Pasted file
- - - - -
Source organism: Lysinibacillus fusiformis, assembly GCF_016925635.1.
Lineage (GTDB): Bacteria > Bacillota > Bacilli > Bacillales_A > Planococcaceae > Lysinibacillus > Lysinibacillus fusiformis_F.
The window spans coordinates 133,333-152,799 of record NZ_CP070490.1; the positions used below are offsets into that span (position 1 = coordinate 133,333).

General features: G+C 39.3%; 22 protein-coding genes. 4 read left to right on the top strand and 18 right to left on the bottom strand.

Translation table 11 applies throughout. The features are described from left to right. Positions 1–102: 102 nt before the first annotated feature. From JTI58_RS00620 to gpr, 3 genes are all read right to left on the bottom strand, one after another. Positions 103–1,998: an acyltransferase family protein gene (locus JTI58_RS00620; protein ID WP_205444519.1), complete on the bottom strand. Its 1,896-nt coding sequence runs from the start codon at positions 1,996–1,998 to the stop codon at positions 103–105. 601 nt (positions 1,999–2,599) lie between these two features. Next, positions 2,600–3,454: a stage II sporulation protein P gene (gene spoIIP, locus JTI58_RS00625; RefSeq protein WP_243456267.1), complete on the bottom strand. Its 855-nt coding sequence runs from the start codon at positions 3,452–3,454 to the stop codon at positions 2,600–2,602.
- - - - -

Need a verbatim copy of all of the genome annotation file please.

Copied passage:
Source organism: Lysinibacillus fusiformis, assembly GCF_016925635.1.
Lineage (GTDB): Bacteria > Bacillota > Bacilli > Bacillales_A > Planococcaceae > Lysinibacillus > Lysinibacillus fusiformis_F.
The window spans coordinates 133,333-152,799 of record NZ_CP070490.1; the positions used below are offsets into that span (position 1 = coordinate 133,333).

General features: G+C 39.3%; 22 protein-coding genes. 4 read left to right on the top strand and 18 right to left on the bottom strand.

Translation table 11 applies throughout. The features are described from left to right. Positions 1–102: 102 nt before the first annotated feature. From JTI58_RS00620 to gpr, 3 genes are all read right to left on the bottom strand, one after another. Positions 103–1,998: an acyltransferase family protein gene (locus JTI58_RS00620; protein ID WP_205444519.1), complete on the bottom strand. Its 1,896-nt coding sequence runs from the start codon at positions 1,996–1,998 to the stop codon at positions 103–105. 601 nt (positions 1,999–2,599) lie between these two features. Next, positions 2,600–3,454: a stage II sporulation protein P gene (gene spoIIP, locus JTI58_RS00625; RefSeq protein WP_243456267.1), complete on the bottom strand. Its 855-nt coding sequence runs from the start codon at positions 3,452–3,454 to the stop codon at positions 2,600–2,602.